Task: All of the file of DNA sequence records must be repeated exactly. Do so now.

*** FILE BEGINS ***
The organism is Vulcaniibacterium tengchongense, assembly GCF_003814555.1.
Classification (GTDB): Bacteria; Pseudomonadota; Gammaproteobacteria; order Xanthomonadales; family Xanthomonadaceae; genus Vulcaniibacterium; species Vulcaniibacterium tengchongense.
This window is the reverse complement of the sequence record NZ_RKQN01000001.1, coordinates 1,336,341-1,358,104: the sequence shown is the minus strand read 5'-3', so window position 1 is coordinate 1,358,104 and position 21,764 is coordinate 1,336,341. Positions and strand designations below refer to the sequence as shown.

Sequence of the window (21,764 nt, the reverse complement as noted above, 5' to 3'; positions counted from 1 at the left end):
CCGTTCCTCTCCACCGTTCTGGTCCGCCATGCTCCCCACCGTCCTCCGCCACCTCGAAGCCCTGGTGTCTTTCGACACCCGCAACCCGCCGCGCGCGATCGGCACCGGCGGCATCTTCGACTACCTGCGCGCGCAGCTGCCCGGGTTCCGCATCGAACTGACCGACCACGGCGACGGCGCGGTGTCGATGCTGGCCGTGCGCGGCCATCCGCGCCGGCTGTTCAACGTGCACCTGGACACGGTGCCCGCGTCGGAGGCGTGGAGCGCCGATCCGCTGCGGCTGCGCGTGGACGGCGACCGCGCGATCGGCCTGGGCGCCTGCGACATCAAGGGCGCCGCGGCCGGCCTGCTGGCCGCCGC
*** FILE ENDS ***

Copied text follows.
The organism is Vulcaniibacterium tengchongense, assembly GCF_003814555.1.
Classification (GTDB): Bacteria; Pseudomonadota; Gammaproteobacteria; order Xanthomonadales; family Xanthomonadaceae; genus Vulcaniibacterium; species Vulcaniibacterium tengchongense.
This window is the reverse complement of the sequence record NZ_RKQN01000001.1, coordinates 1,336,341-1,358,104: the sequence shown is the minus strand read 5'-3', so window position 1 is coordinate 1,358,104 and position 21,764 is coordinate 1,336,341. Positions and strand designations below refer to the sequence as shown.

Sequence of the window (21,764 nt, the reverse complement as noted above, 5' to 3'; positions counted from 1 at the left end):
CCGTTCCTCTCCACCGTTCTGGTCCGCCATGCTCCCCACCGTCCTCCGCCACCTCGAAGCCCTGGTGTCTTTCGACACCCGCAACCCGCCGCGCGCGATCGGCACCGGCGGCATCTTCGACTACCTGCGCGCGCAGCTGCCCGGGTTCCGCATCGAACTGACCGACCACGGCGACGGCGCGGTGTCGATGCTGGCCGTGCGCGGCCATCCGCGCCGGCTGTTCAACGTGCACCTGGACACGGTGCCCGCGTCGGAGGCGTGGAGCGCCGATCCGCTGCGGCTGCGCGTGGACGGCGACCGCGCGATCGGCCTGGGCGCCTGCGACATCAAGGGCGCCGCGGCCGGCCTGCTGGCCGCCGC